Walt Disney's animated movie studios have finally started increasing the diversity of their writers, actors, storytellers, and stories told -- and it's about time. Finally, we have films like Encanto
, and Coco
bringing the cultures of communities of color to the Big Screen, where little kids and adults alike can finally see themselves represented in a beautiful, positive, expansive way.It needs to continue this trend and expand upon it. In particular, Disney must do more to uplift and highlight the beauty and richness of African-American characters in its animated movies!
Disney still hasn't done much to center Black characters in its cartoon or CGI films. The number of white-led films for kids is endless (Snow White, Cinderella, Beauty & the Beast, the Little Mermaid, How to Tame Your Dragon, My Little Pony, Toy Story, Frozen, Inside Out, Tangled, Brave
, etc. etc. etc. etc. etc. to infinity). That's even true of animal-centered films! Can we even begin to count how many Disney has made? But the same can't be said for Black-centered films.
In fact, in two of the only Disney movies to revolve around Black protagonists -- The Princess and the Frog
-- those protagonists are mostly not in their bodies. Instead, they're frequently a frog... and a blue soul blob (but also sometimes a cat).
Tiana, the princess who meets her frog, is actually only onscreen as a Black woman for approximately 17 minutes. 62% of the movie, she is a frog. Joe Gardner, the jazz musician in Soul
, is not only launched out of his body and his Blackness -- he's forced to become a cat for a significant period of time, while a White woman body-snatches him, inhabiting his skin. (It's hard not to be reminded of the movie Get Out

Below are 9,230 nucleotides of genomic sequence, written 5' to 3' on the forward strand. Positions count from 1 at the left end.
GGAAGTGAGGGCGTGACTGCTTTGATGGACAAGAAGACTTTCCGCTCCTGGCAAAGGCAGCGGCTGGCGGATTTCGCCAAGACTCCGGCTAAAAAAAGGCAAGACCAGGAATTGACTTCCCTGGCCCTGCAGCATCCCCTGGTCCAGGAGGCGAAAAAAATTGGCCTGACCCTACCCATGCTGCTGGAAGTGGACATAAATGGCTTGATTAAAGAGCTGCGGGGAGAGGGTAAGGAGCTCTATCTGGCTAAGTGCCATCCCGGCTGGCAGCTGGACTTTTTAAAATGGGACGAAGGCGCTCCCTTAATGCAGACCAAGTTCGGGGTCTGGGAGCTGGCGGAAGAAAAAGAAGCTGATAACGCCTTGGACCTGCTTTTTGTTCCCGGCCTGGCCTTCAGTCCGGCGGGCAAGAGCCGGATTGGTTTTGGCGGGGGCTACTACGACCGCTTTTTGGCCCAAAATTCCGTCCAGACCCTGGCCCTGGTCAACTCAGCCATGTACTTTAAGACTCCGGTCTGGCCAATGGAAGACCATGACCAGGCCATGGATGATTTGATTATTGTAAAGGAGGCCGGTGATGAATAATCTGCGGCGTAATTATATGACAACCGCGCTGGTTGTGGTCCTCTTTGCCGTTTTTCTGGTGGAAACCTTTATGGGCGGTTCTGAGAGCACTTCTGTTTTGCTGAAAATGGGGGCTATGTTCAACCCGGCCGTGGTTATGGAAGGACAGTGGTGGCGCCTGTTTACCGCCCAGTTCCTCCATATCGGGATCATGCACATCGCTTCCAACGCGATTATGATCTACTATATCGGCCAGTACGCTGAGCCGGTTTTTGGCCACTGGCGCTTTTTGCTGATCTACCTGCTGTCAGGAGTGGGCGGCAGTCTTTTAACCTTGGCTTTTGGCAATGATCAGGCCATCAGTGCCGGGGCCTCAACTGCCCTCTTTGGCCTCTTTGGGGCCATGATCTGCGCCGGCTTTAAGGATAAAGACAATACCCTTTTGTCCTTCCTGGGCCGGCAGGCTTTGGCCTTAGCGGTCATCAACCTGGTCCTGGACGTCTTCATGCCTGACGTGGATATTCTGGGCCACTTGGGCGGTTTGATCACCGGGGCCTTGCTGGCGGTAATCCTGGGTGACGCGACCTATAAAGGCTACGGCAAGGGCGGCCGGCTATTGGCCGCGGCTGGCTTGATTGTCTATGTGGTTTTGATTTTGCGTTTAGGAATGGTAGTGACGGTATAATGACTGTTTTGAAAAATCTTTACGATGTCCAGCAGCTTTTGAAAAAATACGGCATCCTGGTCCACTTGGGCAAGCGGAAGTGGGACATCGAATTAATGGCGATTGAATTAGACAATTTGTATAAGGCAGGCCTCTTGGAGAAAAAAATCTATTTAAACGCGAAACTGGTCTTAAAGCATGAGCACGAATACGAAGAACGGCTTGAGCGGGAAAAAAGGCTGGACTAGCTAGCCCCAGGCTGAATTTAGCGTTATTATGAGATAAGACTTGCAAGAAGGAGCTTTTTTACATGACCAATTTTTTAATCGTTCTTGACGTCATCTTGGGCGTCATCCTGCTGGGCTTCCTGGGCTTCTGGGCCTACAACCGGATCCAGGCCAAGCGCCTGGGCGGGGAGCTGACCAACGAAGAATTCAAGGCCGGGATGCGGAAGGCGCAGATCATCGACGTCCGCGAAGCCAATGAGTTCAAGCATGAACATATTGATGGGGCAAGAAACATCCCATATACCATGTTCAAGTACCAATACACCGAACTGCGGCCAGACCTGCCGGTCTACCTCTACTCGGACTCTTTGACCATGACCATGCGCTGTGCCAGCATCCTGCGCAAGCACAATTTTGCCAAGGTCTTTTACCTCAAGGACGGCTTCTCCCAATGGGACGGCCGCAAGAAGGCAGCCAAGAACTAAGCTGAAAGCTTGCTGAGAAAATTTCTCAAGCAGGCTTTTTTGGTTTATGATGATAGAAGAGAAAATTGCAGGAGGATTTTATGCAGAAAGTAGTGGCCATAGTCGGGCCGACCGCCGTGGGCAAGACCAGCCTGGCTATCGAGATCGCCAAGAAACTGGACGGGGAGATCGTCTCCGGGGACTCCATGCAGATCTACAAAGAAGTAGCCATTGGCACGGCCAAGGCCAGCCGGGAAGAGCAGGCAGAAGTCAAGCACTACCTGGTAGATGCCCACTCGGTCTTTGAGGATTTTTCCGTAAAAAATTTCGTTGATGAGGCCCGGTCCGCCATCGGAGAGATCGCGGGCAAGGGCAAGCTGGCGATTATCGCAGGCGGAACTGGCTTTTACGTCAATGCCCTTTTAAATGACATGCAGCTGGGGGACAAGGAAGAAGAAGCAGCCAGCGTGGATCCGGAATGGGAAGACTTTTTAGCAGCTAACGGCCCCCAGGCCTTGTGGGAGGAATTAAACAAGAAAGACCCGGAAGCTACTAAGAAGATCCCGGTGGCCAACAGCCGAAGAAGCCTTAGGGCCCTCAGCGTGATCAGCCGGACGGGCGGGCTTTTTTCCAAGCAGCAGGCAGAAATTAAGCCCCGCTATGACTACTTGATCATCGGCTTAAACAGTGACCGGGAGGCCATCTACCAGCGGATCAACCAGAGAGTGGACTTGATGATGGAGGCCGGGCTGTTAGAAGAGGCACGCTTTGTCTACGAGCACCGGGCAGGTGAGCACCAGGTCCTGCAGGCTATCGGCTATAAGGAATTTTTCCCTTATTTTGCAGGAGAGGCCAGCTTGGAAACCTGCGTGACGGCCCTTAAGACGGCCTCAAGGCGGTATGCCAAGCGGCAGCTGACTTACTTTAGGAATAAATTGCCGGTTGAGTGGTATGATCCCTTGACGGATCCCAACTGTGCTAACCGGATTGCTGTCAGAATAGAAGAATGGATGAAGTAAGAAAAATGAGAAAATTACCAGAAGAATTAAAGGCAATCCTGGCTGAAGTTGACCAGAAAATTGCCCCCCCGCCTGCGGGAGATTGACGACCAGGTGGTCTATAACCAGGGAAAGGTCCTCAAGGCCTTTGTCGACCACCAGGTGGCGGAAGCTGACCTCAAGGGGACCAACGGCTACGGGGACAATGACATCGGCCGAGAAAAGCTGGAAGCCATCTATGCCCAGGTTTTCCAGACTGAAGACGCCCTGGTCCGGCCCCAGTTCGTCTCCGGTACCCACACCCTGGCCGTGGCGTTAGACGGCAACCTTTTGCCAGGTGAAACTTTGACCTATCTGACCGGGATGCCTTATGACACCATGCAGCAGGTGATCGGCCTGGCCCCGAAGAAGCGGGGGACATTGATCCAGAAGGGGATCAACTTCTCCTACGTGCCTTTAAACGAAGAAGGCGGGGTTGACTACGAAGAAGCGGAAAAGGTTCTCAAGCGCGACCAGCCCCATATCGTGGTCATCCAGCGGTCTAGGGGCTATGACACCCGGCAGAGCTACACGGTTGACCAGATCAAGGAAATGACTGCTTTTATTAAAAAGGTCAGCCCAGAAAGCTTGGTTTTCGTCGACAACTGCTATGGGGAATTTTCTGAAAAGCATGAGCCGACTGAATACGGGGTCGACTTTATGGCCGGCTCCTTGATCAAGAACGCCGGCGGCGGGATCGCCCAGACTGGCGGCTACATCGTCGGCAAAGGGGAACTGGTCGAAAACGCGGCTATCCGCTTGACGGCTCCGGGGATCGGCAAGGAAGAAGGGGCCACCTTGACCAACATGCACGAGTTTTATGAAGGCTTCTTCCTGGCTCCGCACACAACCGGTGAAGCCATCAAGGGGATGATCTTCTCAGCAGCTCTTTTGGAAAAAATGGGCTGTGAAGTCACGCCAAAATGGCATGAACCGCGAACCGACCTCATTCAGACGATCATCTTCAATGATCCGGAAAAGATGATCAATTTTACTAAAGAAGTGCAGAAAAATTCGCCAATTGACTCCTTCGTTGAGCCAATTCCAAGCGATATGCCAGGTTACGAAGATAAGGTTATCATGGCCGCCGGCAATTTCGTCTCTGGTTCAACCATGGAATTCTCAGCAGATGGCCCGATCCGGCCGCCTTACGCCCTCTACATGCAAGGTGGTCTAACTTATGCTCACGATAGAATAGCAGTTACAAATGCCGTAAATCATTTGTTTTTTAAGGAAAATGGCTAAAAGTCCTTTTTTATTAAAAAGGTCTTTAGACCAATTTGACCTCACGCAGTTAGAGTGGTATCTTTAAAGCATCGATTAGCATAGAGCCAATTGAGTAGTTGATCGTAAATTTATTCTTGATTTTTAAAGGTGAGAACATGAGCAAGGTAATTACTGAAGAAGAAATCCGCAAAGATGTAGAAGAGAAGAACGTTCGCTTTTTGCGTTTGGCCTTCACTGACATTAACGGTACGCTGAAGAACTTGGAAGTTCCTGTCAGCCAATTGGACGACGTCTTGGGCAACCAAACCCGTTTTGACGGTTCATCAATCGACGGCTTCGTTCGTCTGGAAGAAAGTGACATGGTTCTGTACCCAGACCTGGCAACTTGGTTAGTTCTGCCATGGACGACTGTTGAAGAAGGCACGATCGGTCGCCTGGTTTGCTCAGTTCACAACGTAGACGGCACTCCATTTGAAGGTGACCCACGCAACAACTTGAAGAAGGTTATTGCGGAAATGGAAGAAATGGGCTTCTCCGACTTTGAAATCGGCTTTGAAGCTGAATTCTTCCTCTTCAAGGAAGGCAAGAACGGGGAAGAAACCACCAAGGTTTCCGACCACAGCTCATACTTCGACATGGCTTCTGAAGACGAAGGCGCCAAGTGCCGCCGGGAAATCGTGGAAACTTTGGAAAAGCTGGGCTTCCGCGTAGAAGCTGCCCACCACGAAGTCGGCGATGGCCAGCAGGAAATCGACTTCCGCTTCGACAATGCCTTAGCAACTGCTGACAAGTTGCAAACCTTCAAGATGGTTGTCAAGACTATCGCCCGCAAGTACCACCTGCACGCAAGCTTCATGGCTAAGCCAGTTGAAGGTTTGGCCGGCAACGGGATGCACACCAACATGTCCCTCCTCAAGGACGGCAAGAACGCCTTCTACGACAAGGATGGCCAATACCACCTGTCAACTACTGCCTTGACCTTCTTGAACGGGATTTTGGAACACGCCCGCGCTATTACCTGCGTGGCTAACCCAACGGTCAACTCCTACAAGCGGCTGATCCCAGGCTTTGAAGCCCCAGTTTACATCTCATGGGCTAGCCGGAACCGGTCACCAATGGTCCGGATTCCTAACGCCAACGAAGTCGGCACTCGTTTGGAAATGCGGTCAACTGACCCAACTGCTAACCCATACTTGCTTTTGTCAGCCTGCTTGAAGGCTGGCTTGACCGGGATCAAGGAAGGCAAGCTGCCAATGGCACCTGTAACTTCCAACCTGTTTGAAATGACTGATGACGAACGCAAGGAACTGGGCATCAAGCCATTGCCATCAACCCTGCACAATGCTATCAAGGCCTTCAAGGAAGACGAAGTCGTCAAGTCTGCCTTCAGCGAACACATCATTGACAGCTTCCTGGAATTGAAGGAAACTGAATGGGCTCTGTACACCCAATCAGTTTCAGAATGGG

). As Hope Wabuke
writes in the LA Review of Books, this carries the disturbing scent of old white supremacist narratives that equate Black people with animals.Ryan Mitchell
, a culture critic, summarizes the racial aspect of this dehumanization and transfiguration well by asking: "Did Cinderella turn into a pumpkin?"
During the pandemic, Wabuke -- like many parents -- reluctantly began allowing her young son to access more screen time than she originally wanted. And during that pandemic, her son began noticing that there were almost no child-appropriate TV shows and movies featuring protagonists who looked like him. At only 7 years old, he was already butting up against the pain and disillusionment of noticing that Disney didn't seem to value his stories and his community.
Of noticing that African-Americans are practically non-existent in many children's programming... erased.
But the hunger and need for more diversity and representation is there. Economics shouldn't be why Disney makes more equitable films, but the truth is, there's a market for these movies. The box office smash success of Black Panther
should teach us that. Luckily, Disney's leadership seems to be finally recognizing this. The studio is creating a new Princess and the Frog
TV series in 2023, and partnering with a South African film studio Kugali to create a science fiction film called Iwájú
. These are great starts, but it simply can't end there. And even more importantly: future films must highlight Black human characters... who stay Black and human
Representation matters. It matters for young children, for teens, for adults -- for everyone. If Disney had made scores and scores and scores of more diverse films showcasing inspiring Black leads, a frog and a blob might have been okay. But Disney hasn't. And it needs to step up its game... now. Sign the petition to demand Disney do better!